after spending two relaxing nights, a day of boating around the floating market and canals, we left on our way to the cambodian border.  another motorcycle ride on skinny little pathways and bridges and we made it to our bus – a local bus. once again the seats were cleared for us and we were on our way to chau doc.  we were told the ride should be about 4 hours long.  after the first hour or so we hit traffic.  we were at a dead stop on the road behind a line of working trucks, minivans, and other buses.  the roads beside the bus are filled with scooters and people.  the scooter guys are poaching people from the buses and vans, and at this point we don’t know whats going on.  ladies are walking up to the windows selling everything from cold water and towels to grilled corn, sticky rice, gum, you name it.  we sat in this traffic line, moving slowly – inch by inch – for at least an hour until we reached a ferry dock.  we realized what the scooters were doing now.  in the distance you could see major construction of a massive bridge.  until it gets completed, this ferry line would be a daily activity for most.

coconut candy makers

coconut candy makers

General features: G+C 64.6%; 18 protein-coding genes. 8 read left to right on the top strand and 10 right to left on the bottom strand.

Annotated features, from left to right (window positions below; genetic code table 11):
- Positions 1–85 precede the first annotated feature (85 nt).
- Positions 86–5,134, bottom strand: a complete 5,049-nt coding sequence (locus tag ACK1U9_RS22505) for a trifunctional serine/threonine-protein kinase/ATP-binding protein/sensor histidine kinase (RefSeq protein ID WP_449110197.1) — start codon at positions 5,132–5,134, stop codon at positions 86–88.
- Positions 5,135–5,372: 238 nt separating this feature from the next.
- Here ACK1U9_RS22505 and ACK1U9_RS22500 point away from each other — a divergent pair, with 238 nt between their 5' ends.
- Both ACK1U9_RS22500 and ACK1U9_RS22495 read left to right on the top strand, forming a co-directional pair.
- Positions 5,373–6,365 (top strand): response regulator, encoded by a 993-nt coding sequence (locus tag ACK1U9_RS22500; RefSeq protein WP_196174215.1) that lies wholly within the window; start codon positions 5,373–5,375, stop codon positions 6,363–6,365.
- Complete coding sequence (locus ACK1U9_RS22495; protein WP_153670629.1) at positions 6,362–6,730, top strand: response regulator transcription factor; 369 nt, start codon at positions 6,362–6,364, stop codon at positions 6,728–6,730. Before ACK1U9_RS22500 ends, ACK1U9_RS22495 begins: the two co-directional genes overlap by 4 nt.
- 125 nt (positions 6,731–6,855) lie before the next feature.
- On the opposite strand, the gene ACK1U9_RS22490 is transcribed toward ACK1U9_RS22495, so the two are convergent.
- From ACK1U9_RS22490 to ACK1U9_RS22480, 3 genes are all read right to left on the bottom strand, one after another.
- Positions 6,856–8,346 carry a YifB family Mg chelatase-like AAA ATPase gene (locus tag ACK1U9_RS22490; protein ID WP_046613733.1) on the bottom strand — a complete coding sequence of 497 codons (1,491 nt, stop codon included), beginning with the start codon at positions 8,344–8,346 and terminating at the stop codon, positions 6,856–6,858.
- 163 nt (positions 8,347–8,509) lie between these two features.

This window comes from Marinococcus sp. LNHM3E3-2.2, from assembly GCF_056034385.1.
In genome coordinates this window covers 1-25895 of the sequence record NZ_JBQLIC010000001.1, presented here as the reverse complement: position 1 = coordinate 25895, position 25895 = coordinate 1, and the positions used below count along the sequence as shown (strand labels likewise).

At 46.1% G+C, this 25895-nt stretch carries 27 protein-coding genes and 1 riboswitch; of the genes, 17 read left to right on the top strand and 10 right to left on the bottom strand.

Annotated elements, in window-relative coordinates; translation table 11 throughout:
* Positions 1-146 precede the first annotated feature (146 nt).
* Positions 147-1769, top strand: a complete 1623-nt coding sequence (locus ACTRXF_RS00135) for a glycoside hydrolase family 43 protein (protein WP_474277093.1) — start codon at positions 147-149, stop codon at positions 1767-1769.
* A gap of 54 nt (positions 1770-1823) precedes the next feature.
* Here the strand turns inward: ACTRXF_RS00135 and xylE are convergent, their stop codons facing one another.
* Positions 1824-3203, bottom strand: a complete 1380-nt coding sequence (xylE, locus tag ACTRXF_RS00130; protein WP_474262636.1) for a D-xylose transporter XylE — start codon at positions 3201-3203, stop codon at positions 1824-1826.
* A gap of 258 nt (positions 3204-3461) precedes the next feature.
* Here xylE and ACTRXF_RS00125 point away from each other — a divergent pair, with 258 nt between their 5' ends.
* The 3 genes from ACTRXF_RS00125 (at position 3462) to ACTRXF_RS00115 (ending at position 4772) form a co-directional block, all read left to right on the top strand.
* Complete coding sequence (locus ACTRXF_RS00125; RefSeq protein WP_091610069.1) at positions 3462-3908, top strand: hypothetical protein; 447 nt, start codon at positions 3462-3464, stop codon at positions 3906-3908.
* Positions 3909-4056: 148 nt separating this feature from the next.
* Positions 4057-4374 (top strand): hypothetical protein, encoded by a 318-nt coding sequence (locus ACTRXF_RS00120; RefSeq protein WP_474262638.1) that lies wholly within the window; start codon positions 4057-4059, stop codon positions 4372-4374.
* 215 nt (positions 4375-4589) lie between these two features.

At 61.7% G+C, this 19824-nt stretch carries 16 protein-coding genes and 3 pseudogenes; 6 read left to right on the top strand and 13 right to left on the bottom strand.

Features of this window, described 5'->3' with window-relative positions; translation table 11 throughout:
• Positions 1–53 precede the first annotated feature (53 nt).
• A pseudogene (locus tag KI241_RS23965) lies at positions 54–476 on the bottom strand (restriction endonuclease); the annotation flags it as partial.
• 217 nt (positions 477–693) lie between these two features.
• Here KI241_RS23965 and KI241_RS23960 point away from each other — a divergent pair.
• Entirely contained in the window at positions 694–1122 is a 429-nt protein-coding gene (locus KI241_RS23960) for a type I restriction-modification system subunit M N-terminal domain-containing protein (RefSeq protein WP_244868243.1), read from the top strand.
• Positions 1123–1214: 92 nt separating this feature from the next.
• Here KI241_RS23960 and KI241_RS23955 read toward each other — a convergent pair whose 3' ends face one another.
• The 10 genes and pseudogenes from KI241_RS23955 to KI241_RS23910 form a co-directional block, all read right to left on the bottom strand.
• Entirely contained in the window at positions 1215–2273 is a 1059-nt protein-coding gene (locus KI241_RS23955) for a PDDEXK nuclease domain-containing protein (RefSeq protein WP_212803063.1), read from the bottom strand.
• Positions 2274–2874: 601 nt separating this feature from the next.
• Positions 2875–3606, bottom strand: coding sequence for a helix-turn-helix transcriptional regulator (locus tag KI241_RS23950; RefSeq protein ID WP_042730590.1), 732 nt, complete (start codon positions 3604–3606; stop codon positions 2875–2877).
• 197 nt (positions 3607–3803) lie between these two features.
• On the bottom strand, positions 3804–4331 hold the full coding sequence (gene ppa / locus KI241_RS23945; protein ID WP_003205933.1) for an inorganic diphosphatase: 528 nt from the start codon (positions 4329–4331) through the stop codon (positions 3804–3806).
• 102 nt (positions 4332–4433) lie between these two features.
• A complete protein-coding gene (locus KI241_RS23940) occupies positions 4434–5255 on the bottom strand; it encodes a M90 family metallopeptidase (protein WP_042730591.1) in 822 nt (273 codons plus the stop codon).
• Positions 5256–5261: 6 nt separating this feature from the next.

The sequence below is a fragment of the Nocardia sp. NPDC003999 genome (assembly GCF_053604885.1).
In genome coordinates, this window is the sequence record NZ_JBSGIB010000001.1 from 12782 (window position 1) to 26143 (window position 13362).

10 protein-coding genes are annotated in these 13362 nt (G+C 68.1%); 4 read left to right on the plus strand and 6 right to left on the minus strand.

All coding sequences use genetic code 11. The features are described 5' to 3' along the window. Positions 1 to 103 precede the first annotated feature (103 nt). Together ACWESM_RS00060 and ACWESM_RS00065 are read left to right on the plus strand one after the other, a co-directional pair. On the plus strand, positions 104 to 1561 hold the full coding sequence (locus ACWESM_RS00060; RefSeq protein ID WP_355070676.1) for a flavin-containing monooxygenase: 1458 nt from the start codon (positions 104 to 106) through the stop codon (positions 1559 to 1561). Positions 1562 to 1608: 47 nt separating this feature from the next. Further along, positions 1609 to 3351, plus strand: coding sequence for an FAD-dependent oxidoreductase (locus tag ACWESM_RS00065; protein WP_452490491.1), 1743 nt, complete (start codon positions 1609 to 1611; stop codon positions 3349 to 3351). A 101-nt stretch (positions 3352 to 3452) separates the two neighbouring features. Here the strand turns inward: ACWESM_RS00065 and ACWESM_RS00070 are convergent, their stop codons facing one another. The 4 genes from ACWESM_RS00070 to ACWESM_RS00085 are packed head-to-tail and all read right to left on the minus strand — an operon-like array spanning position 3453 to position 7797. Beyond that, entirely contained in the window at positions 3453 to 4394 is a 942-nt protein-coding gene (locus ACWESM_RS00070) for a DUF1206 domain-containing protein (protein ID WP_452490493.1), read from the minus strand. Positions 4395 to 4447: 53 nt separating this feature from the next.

finally we had fresh air blowing in the bus again (local bus means no AC, just hot sticky and sweaty – smells real good).  an hour later we stop for lunch.  we take a seat and realize everyone’s looking at us again.  guess we’re in an area where not too many westerners pass through.  we sit down sipping our pepsi over ice and take in the silent stares.  i (jeff) begin rolling a ciggy and an old man with ho chi minh characteristics, who has been sweeping around us, takes notice.  he stops.  he stares. he smiles.  we come to realize, maybe he hasn’t seen a rolly since the last time he came across americans some 30 years ago.  jeff offers him one and he smiles and sits down in acceptance.  by now, he’s smoking in silence with a smile, others from the bus are circling around us in silence, and we just sit there and take it all in.  very much like when robin williams returns to neverland in hook and all the lost boys surround him in curiosity staring and touching.  finally the old man says two or three words softly and kindly (we have no idea what he said).  but they were probably the softest words we’ve heard in all of the vietnam language.  after this surreal moment, we load back on the bus and in a few more hours we arrive at our destination.